Duplicated vertex elimination

The generated terrains were great, but when looking up close, their vertex count seemed high. It’s hard to judge whether generated meshes have “too many vertices”, because the generation algorithm doesn’t randomly places unnecessary triangles. But still, the thought that those generated terrains contained too many vertices did not leave my mind.

After some deeper investigation, that hunch was proved right. The generation’s fragmentation phase was creating vertex duplicates when fragmenting triangles and that became more evident the higher the fragmentation depth. This behavior was being propagated at each fragmentation pass, widening the computational power requirement between depth values. In the worst case scenario, a vertex could be duplicated 3ⁿ times, where n is the depth. For a depth of 5, that’s 242 duplicates of the same vertex.

In the context of real-time applications, this behavior is simply unacceptable. The higher the vertex count is, the longer the CPU and graphics card will take to render a frame, the lower the frame rate is and the poorer the user experiences the application. Two strategies to eliminate this behavior were considered:

  • Brush up the mesh after creation, eliminating vertices that are substantially closely together—also known as vertex welding.
  • Modify the fragmentation algorithm so it never adds duplicated vertices to start with.

The fix

The second strategy was chosen for 2 reasons:

  • Instead of fixing an undesired behavior late in the process, it eliminates the behavior entirely.
  • The other strategy would increase the processing power required to generate the terrain, while reducing the vertex count early in the process had to potential to reduce the processing requirements.

Once the strategy was chosen, I started implementing it. I chose to use a Dictionary to keep track of all vertices used in intermediate mesh data—not only during fragmentation. The vertices (Vector3) were used as dictionary keys and their index in the mesh vertex array was used as the dictionary values. By doing so, it is guaranteed that no duplicates of a given vertex are present in the dictionary.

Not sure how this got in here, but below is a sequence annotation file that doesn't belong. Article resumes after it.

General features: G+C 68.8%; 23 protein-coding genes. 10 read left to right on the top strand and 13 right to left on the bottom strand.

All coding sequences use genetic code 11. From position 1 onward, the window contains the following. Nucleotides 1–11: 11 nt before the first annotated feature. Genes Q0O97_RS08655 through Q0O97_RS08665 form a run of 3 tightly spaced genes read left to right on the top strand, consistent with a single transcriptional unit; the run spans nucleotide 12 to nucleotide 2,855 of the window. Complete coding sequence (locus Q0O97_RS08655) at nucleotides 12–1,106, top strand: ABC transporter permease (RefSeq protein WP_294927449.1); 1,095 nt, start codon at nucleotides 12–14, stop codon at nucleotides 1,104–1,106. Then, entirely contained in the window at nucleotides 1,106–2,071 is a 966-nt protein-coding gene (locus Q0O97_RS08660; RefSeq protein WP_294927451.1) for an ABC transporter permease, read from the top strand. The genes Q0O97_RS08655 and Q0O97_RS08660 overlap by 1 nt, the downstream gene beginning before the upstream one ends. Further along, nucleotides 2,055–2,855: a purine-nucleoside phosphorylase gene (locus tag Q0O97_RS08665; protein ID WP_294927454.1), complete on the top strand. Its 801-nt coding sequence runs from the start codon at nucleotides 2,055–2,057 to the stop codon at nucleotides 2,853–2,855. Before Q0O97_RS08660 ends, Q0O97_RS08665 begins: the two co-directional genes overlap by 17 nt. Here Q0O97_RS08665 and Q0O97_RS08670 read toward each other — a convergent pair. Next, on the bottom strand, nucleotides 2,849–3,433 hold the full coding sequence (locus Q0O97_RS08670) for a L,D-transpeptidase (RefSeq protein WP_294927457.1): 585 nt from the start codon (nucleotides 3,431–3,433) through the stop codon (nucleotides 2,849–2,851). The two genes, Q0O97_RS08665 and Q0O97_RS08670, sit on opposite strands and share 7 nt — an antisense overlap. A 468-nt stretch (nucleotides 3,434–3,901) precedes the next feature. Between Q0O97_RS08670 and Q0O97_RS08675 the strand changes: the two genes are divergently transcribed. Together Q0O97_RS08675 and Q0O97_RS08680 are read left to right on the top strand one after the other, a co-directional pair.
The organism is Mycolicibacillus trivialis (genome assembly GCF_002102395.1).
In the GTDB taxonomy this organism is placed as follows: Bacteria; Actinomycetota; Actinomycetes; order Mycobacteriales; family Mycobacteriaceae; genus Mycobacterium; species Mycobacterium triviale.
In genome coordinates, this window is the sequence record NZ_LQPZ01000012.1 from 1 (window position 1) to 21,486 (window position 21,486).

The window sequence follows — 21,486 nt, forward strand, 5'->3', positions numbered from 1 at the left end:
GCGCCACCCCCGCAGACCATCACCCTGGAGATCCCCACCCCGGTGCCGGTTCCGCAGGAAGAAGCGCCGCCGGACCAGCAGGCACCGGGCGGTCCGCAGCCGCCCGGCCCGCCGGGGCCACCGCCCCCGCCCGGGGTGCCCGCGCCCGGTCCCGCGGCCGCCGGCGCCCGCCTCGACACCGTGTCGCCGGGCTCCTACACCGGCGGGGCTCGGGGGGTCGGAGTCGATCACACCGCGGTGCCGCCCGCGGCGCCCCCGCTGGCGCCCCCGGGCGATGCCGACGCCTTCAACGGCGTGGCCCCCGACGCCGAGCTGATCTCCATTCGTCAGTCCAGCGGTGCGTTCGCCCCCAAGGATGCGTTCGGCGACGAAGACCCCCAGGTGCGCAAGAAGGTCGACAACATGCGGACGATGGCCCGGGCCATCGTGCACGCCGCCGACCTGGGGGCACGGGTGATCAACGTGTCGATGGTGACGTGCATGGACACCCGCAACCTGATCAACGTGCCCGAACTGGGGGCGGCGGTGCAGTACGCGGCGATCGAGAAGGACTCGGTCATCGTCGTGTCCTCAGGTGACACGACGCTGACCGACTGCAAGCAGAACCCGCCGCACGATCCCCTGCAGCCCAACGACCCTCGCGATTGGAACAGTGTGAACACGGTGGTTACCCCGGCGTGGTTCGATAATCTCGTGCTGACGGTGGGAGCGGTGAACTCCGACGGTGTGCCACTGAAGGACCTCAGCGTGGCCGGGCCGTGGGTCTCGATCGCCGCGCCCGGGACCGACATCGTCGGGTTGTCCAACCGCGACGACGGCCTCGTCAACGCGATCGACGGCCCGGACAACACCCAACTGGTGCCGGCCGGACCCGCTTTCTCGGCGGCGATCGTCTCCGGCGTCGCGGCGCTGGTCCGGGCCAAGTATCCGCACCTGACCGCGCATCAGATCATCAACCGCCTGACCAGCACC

Although this strategy was easy to implement, it could potentially introduce some undesired aspects:

  • Dictionary operations could negatively impact performance when compared to the previous solution: arrays (hashing and lookups are more expensive than direct memory accesses). Even though this is true, as we will soon see, the positive performance impact that it introduced (i.e. reduced vertex count) either balanced or outweighed the negative impact.
  • The memory footprint of dictionaries is larger than arrays’ footprint. Once again, even though this is true, as we will soon see, the positive memory footprint impact that the dictionary approach introduced (less vertices means less data and smaller memory footprint) outweighed the negative impact.
  • The amount of garbage generated by dictionaries is generally greater than when using arrays and lists (mostly due to resizing). Even though this is true, it was later circumvented (see the section below on Native constructs for more).

The outcome